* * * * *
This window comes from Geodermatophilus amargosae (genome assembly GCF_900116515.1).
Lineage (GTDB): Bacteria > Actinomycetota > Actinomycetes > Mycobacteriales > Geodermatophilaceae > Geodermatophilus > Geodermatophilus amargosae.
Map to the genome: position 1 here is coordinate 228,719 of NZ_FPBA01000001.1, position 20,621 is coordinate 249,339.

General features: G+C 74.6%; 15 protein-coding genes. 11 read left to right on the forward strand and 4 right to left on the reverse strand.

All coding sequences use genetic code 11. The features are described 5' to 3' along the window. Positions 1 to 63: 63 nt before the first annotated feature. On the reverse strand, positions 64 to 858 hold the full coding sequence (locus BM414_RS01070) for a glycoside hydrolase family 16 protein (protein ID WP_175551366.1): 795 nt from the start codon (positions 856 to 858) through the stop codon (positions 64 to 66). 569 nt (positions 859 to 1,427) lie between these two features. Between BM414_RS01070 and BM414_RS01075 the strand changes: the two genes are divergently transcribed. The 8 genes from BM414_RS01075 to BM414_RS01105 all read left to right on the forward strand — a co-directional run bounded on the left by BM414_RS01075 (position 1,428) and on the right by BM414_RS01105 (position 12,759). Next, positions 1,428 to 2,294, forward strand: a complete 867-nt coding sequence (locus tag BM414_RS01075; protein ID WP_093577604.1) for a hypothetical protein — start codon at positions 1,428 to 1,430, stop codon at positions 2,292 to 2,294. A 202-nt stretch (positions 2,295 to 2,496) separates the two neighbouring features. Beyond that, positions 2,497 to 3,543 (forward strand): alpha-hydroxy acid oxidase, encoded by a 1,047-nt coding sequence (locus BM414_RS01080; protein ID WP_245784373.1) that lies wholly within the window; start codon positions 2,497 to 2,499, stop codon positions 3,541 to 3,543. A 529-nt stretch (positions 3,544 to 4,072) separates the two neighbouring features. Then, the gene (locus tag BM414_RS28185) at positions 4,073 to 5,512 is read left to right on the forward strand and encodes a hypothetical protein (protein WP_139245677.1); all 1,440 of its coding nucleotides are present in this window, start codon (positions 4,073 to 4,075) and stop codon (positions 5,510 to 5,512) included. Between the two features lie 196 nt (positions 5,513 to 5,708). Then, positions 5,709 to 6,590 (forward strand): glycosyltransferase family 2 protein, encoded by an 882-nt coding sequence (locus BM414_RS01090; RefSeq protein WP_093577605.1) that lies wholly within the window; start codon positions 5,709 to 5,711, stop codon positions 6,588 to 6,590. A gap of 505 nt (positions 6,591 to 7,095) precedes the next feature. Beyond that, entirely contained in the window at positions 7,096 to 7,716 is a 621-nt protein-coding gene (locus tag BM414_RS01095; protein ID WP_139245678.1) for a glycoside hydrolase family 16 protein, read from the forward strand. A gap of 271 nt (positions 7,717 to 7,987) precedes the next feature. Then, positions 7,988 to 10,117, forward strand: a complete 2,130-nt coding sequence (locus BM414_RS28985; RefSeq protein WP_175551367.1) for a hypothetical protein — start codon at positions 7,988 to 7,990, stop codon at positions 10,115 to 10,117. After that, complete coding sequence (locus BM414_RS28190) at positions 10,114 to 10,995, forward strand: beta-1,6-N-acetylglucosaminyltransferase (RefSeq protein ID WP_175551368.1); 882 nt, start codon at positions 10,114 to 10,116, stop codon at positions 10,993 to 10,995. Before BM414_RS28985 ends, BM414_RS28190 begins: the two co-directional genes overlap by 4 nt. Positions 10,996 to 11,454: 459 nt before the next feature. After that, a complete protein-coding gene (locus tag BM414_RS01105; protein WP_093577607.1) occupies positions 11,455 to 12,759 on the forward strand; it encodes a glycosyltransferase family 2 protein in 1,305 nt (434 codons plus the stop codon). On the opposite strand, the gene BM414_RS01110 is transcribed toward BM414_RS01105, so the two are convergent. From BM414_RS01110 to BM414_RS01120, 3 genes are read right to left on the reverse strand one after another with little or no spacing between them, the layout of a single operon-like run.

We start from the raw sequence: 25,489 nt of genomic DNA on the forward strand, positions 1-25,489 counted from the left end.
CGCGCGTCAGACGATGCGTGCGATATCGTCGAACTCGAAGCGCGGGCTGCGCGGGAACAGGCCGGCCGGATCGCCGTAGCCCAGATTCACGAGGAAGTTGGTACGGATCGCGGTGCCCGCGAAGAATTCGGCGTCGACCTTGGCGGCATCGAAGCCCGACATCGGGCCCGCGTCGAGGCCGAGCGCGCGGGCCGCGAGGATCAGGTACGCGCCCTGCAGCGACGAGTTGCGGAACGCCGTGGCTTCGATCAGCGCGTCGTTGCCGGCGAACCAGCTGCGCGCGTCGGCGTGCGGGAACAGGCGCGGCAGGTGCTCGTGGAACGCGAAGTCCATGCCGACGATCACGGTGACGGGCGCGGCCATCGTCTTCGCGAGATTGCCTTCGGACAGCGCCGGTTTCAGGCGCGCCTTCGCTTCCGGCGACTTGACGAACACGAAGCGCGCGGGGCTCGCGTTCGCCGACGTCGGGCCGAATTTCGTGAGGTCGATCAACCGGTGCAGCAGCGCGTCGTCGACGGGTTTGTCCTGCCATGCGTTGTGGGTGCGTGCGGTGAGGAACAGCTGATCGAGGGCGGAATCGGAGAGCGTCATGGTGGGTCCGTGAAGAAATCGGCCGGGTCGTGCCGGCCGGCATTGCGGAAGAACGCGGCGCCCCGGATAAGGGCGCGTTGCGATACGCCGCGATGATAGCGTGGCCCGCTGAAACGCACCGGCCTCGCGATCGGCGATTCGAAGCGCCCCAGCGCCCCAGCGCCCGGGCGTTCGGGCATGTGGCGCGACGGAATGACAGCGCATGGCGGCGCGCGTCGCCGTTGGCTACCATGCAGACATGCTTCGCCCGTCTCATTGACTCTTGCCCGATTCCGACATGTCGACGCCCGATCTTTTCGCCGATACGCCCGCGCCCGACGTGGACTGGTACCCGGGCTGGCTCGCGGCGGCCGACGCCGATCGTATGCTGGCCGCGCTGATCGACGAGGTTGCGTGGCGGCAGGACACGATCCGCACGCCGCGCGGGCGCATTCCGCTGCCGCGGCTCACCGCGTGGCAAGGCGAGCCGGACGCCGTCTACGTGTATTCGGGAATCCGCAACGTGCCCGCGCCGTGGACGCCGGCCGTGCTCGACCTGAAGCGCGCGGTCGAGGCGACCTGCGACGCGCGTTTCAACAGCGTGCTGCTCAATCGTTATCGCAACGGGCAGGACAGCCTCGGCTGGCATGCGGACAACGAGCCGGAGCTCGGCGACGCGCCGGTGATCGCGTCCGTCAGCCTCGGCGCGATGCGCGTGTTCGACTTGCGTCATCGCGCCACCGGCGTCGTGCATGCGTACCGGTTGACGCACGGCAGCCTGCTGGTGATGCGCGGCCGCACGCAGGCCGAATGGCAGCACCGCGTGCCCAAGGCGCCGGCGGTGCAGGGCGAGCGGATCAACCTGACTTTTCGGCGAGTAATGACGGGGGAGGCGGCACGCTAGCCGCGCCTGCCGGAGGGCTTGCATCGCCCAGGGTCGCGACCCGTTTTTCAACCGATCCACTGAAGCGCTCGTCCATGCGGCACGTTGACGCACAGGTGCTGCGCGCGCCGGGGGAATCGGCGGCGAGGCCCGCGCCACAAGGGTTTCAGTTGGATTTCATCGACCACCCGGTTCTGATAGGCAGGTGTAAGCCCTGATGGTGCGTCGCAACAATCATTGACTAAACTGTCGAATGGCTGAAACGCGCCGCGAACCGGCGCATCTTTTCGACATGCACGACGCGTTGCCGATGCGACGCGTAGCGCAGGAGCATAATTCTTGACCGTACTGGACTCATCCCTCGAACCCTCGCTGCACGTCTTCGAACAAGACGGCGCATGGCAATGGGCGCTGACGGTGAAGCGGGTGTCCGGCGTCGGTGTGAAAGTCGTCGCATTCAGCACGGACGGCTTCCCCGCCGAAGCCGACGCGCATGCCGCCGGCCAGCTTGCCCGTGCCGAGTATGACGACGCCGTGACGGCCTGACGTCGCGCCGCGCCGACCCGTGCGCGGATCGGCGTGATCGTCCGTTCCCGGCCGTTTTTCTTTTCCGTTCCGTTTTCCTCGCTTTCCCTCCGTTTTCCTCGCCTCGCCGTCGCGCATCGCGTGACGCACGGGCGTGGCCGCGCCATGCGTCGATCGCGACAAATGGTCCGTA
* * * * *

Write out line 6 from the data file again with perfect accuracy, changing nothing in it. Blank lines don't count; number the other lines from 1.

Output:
We start from the raw sequence: 25,489 nt of genomic DNA on the forward strand, positions 1-25,489 counted from the left end.